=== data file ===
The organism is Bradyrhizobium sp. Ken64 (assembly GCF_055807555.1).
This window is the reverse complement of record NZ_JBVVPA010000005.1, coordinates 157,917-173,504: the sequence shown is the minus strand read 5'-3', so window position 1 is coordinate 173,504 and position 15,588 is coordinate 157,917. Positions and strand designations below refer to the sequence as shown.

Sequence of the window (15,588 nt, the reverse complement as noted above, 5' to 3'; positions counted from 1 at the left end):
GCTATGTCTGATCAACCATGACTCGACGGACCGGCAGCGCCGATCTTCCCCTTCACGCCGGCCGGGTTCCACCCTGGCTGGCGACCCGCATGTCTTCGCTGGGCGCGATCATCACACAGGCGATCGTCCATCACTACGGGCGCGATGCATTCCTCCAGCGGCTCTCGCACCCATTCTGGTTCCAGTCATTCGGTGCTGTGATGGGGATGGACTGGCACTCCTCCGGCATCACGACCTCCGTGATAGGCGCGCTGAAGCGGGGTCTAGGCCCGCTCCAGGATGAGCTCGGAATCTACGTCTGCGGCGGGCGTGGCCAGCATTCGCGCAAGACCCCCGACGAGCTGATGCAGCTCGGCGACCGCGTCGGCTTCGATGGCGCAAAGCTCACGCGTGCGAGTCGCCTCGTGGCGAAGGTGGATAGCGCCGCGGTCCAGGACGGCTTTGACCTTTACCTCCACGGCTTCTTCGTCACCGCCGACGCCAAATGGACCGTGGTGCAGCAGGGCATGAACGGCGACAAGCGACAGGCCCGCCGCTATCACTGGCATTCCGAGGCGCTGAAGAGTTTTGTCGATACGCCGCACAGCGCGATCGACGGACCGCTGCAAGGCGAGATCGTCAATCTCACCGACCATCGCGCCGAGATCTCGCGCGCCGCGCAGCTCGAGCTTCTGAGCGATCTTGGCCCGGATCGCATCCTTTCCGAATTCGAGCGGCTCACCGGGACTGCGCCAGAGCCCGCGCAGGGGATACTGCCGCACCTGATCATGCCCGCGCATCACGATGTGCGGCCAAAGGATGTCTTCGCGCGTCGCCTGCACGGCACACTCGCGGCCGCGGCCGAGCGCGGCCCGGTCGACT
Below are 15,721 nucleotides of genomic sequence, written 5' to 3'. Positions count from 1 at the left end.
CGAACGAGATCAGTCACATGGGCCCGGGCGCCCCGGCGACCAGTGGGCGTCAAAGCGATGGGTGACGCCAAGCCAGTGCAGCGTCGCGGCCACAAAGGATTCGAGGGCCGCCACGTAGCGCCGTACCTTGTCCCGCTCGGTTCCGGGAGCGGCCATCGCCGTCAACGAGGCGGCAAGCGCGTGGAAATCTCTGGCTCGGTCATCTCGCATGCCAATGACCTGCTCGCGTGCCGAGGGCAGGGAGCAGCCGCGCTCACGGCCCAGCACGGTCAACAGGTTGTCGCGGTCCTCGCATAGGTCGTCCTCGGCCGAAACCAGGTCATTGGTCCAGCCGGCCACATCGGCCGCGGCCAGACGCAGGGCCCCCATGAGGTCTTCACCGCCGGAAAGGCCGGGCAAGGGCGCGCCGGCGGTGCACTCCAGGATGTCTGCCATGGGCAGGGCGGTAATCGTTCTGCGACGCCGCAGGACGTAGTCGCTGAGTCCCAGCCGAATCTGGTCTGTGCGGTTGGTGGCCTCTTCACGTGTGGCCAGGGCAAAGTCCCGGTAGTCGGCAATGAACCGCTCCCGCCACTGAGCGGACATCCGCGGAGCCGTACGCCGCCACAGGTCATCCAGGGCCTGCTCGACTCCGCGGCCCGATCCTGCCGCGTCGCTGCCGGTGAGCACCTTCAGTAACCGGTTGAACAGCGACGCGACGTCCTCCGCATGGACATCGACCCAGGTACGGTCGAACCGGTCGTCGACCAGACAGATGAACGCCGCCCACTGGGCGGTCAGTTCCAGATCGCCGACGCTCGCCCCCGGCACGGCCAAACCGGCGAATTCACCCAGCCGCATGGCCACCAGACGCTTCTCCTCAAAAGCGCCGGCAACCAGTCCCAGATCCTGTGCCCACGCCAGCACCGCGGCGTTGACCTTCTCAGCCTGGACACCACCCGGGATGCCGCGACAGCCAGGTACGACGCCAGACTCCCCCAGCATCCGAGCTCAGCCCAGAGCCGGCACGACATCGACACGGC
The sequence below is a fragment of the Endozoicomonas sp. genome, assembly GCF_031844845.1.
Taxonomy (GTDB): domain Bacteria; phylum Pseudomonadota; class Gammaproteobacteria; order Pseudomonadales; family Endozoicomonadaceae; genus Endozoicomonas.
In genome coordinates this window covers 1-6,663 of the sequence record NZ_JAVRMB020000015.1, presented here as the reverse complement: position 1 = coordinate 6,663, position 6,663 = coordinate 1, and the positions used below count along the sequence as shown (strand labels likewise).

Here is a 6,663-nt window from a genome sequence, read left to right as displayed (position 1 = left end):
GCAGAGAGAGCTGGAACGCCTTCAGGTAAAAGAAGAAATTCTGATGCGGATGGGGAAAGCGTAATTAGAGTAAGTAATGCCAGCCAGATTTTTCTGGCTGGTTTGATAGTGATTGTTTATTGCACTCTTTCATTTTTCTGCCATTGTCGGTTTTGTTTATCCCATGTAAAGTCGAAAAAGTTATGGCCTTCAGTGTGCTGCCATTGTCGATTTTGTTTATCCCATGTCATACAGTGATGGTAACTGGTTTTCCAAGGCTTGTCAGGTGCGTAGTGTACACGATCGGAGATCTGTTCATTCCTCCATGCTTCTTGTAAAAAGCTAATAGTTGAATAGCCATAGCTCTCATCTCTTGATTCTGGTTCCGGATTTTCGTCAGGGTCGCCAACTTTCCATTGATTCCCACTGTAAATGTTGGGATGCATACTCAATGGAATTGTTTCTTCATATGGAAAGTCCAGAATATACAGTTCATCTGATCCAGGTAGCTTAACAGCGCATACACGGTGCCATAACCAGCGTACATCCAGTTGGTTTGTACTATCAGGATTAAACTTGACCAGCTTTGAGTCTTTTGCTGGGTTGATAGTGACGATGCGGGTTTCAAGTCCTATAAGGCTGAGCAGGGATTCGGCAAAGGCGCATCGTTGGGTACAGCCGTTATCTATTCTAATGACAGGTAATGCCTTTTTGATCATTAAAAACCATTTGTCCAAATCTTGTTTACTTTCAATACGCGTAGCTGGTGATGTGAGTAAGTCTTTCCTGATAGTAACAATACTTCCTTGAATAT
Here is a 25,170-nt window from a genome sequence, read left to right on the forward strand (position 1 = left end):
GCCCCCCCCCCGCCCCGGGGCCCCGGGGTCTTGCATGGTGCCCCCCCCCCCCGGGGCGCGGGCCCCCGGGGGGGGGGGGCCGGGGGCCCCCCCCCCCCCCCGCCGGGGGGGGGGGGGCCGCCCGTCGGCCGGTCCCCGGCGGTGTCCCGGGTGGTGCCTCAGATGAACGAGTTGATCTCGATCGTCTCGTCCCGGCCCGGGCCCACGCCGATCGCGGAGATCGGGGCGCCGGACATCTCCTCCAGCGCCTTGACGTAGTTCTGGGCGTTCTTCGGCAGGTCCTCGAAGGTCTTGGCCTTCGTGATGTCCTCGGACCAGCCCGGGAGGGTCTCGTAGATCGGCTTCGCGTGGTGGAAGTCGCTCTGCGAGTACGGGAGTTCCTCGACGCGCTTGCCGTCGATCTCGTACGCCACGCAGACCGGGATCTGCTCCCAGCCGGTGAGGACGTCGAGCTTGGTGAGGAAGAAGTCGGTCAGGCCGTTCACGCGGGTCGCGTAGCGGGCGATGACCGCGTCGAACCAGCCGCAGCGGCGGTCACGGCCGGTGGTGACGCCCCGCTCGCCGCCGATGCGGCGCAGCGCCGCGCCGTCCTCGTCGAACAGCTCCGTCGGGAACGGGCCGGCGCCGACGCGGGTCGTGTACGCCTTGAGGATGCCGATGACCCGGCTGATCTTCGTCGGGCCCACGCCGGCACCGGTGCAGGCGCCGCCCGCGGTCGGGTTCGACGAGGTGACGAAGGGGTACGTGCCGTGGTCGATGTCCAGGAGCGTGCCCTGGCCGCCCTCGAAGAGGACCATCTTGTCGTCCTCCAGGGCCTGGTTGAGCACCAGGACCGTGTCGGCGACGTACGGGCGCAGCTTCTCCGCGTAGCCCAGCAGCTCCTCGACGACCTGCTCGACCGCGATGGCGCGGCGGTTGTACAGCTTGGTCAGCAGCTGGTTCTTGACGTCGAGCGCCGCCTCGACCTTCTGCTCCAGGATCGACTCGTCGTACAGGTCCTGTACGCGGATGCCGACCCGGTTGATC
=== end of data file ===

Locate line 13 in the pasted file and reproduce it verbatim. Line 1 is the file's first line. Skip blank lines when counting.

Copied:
GCCCCCCCCCCGCCCCGGGGCCCCGGGGTCTTGCATGGTGCCCCCCCCCCCCGGGGCGCGGGCCCCCGGGGGGGGGGGGCCGGGGGCCCCCCCCCCCCCCCGCCGGGGGGGGGGGGGCCGCCCGTCGGCCGGTCCCCGGCGGTGTCCCGGGTGGTGCCTCAGATGAACGAGTTGATCTCGATCGTCTCGTCCCGGCCCGGGCCCACGCCGATCGCGGAGATCGGGGCGCCGGACATCTCCTCCAGCGCCTTGACGTAGTTCTGGGCGTTCTTCGGCAGGTCCTCGAAGGTCTTGGCCTTCGTGATGTCCTCGGACCAGCCCGGGAGGGTCTCGTAGATCGGCTTCGCGTGGTGGAAGTCGCTCTGCGAGTACGGGAGTTCCTCGACGCGCTTGCCGTCGATCTCGTACGCCACGCAGACCGGGATCTGCTCCCAGCCGGTGAGGACGTCGAGCTTGGTGAGGAAGAAGTCGGTCAGGCCGTTCACGCGGGTCGCGTAGCGGGCGATGACCGCGTCGAACCAGCCGCAGCGGCGGTCACGGCCGGTGGTGACGCCCCGCTCGCCGCCGATGCGGCGCAGCGCCGCGCCGTCCTCGTCGAACAGCTCCGTCGGGAACGGGCCGGCGCCGACGCGGGTCGTGTACGCCTTGAGGATGCCGATGACCCGGCTGATCTTCGTCGGGCCCACGCCGGCACCGGTGCAGGCGCCGCCCGCGGTCGGGTTCGACGAGGTGACGAAGGGGTACGTGCCGTGGTCGATGTCCAGGAGCGTGCCCTGGCCGCCCTCGAAGAGGACCATCTTGTCGTCCTCCAGGGCCTGGTTGAGCACCAGGACCGTGTCGGCGACGTACGGGCGCAGCTTCTCCGCGTAGCCCAGCAGCTCCTCGACGACCTGCTCGACCGCGATGGCGCGGCGGTTGTACAGCTTGGTCAGCAGCTGGTTCTTGACGTCGAGCGCCGCCTCGACCTTCTGCTCCAGGATCGACTCGTCGTACAGGTCCTGTACGCGGATGCCGACCCGGTTGATC